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Old 07-12-2012, 01:25 PM   #78
michnus OP
Vagabond, yes I try!
 
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Joined: Apr 2005
Location: South Africa
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Sir David Attenborough's in his soft whispering voice,
"More meat eaters hunt and scavenge on the short grass plains of the Serengeti than anywhere else in Africa.
"For lions in particular, this is — in the rainy season — a savannah paradise. With so much food on offer, it's a good time to raise cubs."






Trigger happy!

In the back of my mind David Attenborough whispered in his soft spoken corny voice something about the Serengeti lions while he sit meters away from then looking at the BBC TV program photographer. Maybe because that was how I grew up, TV and the programs depicting the cruel but beautiful Serengeti planes as told by David.


Masai and nature live togehter. The Masai do not hunt, they believe their god gave cattle to eat not wild game



The damn Land-cruiser bounces and jumps around on the rubbish dirt road. It is hot and cramped in the back of the sardine can with the sun baking us mercilessly. The typical sweet bushveld aroma fills my nostrils as we drove into the park, it is wonderful to smell and feel the bush again.







It is not at all, what I expected. The images of a Kruger National park we have in South Africa type formal set-up would meet us at the entrance of this mega park, I thought to myself. None of that, it is an informal affair with our guide, Salem, pays our entrance while we sip some beers while waiting and then off we went.


Early morning, and Giraffe for breakfast




Life is good for these kitties

Now here is the million dollars or Kruger-rand, question. Why would you pay so much money to come and see animals you can see in Kruger?
And especially for over seas people.

That was what Elsebie and I were asking ourselves just before the weekend, as we paid our 570USD over to Bobby tours with a heavy hand. We both have visited most game parks in SA and I have worked in Kruger National park in my young and stupid days as a student for a year and a bit.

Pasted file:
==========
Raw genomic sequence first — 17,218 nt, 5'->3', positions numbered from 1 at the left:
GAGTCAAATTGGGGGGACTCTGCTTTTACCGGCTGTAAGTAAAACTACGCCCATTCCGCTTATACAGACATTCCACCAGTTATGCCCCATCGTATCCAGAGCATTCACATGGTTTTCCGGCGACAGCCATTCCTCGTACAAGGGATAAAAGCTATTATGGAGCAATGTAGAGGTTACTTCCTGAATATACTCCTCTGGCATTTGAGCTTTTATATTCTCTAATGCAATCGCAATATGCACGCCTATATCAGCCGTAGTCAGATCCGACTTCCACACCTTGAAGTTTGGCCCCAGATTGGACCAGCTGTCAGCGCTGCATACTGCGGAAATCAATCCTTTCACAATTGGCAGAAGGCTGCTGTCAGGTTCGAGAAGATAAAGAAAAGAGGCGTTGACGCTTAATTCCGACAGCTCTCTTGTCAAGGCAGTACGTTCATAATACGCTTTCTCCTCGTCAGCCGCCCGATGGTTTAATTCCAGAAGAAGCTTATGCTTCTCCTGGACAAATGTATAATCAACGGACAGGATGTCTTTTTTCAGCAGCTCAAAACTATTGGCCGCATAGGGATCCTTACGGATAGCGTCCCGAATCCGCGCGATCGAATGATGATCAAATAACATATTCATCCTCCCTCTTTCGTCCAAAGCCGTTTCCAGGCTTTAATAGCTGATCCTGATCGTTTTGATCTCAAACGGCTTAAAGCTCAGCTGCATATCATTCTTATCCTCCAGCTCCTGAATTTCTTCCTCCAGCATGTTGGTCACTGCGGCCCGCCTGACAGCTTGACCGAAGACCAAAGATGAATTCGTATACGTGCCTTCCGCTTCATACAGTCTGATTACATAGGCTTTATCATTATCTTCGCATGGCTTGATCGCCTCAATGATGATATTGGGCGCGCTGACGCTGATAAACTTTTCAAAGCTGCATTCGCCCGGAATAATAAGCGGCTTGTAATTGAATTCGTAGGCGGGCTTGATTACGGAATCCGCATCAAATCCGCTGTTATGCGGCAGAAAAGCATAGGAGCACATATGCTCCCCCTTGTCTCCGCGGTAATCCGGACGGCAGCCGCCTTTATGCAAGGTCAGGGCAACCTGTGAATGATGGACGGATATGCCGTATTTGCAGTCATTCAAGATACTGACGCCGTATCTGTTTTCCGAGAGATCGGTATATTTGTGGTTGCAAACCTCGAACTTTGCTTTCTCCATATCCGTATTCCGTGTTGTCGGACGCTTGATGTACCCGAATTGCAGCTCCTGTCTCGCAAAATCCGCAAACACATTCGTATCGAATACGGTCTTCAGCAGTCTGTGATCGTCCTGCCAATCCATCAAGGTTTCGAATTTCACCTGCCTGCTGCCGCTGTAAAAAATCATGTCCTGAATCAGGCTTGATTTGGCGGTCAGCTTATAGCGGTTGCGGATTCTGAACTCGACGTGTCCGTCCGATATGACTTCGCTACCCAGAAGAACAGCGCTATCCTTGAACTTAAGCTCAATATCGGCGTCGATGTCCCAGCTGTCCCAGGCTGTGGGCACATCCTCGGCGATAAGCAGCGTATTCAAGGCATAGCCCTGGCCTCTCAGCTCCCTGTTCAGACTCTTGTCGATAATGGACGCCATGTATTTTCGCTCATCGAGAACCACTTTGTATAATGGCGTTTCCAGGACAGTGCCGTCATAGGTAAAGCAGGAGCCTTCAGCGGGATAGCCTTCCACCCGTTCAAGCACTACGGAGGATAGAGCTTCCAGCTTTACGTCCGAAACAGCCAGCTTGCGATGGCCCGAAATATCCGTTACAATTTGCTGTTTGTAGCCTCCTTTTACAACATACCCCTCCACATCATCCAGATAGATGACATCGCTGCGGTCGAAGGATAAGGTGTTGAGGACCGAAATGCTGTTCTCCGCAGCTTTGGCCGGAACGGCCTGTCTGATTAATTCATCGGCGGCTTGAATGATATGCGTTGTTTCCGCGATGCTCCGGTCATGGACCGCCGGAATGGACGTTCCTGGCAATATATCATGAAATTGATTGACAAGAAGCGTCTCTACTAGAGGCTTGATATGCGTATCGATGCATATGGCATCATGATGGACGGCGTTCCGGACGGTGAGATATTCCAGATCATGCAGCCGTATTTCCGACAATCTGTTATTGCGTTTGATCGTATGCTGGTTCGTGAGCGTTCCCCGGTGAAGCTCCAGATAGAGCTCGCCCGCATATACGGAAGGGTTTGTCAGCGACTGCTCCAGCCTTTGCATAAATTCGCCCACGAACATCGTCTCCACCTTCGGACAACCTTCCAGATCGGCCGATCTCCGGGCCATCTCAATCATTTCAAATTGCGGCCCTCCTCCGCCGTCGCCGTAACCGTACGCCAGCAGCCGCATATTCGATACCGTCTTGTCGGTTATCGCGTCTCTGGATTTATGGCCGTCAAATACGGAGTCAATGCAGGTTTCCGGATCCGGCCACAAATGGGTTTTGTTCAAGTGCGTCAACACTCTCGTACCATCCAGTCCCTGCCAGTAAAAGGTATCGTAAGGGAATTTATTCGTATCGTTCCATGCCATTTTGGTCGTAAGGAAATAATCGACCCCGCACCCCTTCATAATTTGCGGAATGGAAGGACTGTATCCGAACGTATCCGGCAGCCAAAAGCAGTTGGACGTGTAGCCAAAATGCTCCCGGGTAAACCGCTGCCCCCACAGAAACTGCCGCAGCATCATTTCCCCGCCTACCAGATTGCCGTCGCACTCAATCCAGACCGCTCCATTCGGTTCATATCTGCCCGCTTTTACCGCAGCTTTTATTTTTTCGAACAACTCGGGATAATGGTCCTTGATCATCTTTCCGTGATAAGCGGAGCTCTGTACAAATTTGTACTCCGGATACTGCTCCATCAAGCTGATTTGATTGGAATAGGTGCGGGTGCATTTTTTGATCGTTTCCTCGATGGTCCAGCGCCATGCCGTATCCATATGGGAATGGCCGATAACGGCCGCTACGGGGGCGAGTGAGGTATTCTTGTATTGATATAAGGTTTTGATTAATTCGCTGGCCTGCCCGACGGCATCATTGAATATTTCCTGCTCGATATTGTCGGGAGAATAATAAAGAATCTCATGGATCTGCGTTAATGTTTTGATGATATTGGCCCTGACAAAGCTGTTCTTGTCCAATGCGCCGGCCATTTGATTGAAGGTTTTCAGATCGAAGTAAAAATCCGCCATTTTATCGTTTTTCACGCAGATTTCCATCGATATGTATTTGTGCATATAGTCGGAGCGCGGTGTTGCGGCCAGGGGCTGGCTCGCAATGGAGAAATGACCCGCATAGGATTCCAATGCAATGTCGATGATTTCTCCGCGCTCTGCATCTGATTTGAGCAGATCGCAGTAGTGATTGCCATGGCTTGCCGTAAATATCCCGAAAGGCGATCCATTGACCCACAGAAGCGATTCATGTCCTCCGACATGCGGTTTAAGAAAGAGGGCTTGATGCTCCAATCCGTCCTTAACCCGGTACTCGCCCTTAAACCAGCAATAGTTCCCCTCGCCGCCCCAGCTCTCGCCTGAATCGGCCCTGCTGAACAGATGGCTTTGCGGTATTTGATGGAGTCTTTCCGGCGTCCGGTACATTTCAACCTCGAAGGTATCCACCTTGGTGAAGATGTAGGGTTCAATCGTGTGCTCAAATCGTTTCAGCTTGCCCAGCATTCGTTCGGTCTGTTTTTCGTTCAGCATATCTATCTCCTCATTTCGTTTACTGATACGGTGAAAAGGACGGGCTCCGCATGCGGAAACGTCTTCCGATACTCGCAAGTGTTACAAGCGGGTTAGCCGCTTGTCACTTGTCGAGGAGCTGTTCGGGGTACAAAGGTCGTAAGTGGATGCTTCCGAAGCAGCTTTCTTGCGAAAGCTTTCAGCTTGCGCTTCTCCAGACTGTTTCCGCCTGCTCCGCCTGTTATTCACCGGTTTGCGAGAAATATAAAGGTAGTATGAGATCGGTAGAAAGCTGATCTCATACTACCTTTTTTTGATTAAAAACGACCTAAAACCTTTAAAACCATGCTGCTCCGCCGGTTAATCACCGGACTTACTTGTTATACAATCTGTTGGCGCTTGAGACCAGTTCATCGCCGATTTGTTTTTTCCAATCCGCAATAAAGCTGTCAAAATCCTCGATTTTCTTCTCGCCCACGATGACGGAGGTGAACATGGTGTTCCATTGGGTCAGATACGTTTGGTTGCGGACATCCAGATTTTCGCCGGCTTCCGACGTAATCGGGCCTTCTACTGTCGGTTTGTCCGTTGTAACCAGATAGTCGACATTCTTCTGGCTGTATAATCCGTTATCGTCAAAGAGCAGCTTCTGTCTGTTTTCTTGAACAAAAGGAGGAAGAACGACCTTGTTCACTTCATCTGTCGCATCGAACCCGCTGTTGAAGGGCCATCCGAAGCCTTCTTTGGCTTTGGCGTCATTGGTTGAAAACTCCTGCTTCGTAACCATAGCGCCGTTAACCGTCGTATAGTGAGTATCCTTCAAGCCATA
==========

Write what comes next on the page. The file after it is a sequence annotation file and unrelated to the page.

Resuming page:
click-click for big view




Stunning, majestic, the trees in the Serengeti are like works of art.

In short, this is not Kruger or any other game park in South Africa. It is mind-blowing jaw drop beautiful. There are some big advantages to having less people and camps without fences. Whatever David Attenborough whispered on TV about the Serengeti and the migration could not begin to explain the goose bump filled atmosphere while you are standing between thousands of Wildebeest and Zebras. The noise and dust charge the air with energy. Lions with fat big bellies sleep under trees, food is plenty, I swear I could see the smugness on their faces.


The shifting sands of the Serengeti. This heap of fine black sand move around the planes at slow speed. It's a weird phenomenon, the sand is completely different in colour and texture than the surrounding soil. The locals track the movement of the heap with small sticks in the ground.


Lunch under a tree. No fences, no rules!




Hyena laughing all the way to the den

As far as the eye could see there were animals roaming, never had I seen this in Kruger Park. It is a humbling feeling to see so many animals together and on the move. Salum said that was only the start of the migration! There are actually a few migrations throughout the year and this one is just a practice run for them.
In two days, we saw the most breathtakingly scenes the Serengeti could offer and the big five.


Game viewing vehicle Tanzania style.


When they say food included, it's not Prime Ribb steak. Spanish omelet, deep fried vienna, and bread. Still beats any Mcdonald's or KFC


Meat delivery Land Rover. Cold storage?
* * * * * * * * * * * * * * * * * What cold storage?
* * * * * * * * * * * * * * * * * *Bulk water supply Tanzania

To go back a bit, biggest disappointment was that we could not enter into the park with our bikes. Were also not too keen to spend the ransom money the Tanzania officials thought they deserve to get for their precious park. We would most probably not fly back just to see this. We went along with Harold and Linda seeing they have not been to parks that much and this must be a highlight in anybody’s books.